CINCINNATI — Cincinnati Milacron Inc. announced in December that the European Patent Office upheld the firm's patents on the use of brushless, direct-current motors in electric injection molding presses, ruling against Arburg GmbH + Co.
Arburg of Lossburg, Germany, had filed several challenges against Milacron's patents during the past two years, according to Cincinnati-based Milacron. The firm markets the machines as its Elektra line.
The European Patent Office in Munich, Germany, conducted a hearing Oct. 16. According to Milacron, after listening to arguments by lawyers for both sides, and deliberating just 45 minutes, the chairman of the patent office's Opposition Board ruled against Arburg and upheld all claims of the Milacron patents.
Officials of Arburg's U.S. unit, Arburg Inc. in Newington, Conn., said the firm had no comment.
The patents addressed by Arburg's complaints cover the major manufacturing countries of Europe. Milacron has a similar U.S. patent on the brushless DC motor technology.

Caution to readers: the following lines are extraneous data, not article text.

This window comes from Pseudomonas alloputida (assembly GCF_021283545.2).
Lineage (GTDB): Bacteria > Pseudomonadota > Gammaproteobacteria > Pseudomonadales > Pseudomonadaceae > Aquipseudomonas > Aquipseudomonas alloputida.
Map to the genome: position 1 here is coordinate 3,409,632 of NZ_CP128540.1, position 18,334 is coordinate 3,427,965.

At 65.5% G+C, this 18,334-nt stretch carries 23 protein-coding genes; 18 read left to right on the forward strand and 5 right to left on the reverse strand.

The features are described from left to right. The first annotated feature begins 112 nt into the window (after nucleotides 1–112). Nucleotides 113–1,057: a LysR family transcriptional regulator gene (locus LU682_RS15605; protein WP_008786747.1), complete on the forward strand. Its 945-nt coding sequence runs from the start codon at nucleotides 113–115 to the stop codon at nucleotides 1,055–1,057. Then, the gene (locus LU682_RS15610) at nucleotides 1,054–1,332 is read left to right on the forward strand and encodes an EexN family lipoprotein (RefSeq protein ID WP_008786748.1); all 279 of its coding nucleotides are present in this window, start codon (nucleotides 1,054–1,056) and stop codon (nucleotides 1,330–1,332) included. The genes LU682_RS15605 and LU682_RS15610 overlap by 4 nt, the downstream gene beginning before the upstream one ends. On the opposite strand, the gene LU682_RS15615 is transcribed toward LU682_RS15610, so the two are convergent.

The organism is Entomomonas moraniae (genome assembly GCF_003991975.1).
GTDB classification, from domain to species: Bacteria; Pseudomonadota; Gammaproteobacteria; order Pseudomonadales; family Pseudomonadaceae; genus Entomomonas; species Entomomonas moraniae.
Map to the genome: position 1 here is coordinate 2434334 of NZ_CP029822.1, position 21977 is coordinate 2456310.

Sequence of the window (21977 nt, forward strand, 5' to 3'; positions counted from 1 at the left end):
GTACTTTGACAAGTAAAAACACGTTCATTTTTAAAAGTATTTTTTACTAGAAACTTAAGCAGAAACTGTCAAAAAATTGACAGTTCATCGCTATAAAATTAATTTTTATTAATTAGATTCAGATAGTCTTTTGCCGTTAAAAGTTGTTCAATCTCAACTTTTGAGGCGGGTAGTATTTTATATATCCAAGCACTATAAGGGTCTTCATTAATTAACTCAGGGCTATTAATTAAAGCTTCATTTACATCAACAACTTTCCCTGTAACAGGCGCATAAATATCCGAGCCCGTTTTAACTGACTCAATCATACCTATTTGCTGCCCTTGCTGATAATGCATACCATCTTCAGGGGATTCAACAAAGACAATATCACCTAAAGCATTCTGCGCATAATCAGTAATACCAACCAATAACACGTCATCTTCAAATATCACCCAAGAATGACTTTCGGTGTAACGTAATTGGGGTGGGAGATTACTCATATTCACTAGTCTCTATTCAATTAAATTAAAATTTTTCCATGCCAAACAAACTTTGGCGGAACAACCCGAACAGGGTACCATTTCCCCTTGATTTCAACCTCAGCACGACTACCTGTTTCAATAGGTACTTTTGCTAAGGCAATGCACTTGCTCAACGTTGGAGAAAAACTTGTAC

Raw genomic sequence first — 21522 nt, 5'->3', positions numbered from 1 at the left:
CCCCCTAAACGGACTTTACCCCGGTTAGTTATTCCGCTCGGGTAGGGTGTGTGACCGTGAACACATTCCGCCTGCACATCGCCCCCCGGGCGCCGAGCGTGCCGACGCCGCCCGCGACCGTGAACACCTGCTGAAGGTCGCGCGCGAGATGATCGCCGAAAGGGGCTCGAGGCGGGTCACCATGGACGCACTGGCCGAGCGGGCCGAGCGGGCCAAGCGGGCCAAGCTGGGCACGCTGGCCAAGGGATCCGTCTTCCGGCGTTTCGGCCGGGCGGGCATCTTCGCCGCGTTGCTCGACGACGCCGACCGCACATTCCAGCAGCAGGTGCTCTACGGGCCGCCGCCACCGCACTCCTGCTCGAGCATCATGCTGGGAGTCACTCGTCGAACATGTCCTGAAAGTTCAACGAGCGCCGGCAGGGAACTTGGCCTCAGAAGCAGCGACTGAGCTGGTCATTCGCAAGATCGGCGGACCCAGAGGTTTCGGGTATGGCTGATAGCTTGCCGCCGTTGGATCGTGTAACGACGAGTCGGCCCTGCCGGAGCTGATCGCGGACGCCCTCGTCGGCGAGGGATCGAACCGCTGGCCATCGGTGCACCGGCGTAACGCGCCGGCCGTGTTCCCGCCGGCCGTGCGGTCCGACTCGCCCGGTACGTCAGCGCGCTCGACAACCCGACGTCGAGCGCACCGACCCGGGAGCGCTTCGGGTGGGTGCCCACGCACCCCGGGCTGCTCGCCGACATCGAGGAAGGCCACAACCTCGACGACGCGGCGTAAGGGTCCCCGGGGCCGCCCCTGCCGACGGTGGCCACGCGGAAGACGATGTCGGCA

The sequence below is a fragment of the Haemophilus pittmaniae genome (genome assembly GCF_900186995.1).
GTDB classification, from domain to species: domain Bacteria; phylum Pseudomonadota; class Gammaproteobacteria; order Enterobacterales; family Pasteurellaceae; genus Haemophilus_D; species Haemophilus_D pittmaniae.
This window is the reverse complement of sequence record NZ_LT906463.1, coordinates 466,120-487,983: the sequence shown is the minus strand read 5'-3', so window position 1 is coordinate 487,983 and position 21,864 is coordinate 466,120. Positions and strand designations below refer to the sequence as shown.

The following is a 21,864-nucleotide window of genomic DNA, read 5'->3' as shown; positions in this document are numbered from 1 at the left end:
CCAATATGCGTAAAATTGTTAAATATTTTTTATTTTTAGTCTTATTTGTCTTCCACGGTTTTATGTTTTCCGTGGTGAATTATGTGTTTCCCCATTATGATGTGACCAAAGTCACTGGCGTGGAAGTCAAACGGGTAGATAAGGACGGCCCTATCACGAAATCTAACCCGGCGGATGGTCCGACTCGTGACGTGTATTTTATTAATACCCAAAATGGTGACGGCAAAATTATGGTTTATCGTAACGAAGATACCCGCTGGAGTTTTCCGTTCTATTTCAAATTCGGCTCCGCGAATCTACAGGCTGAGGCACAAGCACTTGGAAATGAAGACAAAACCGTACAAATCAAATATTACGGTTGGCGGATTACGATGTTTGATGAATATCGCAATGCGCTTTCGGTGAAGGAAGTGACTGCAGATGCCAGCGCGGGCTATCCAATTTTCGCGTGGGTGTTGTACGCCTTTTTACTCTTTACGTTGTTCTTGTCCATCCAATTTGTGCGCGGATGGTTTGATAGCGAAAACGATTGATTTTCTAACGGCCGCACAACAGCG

Harold Faig, Milacron's vice president of plastics machinery worldwide, called the ruling ``a critical victory for our electric machine strategy, particularly as these machines are breaking through from specialized applications to general-purpose work.''
In a news release Faig said, ``This decision provides vital support to our manufacture and marketing of all-electric injection machines throughout the world.''
The brushless DC motors have provided the key to developing electric presses with clamping forces greater than 300 tons. Other firms have used AC, or alternating-current, servo motors to run small injection molding machines, but Milacron said AC motors cannot provide enough power for larger machines.
Milacron offers Elektras with clamping forces as great as 725 tons, and the company plans to go higher. The DC motors power ball-screw drives.
Faig said Milacron adopted the ball-screw drive from metalworking equipment the company produces.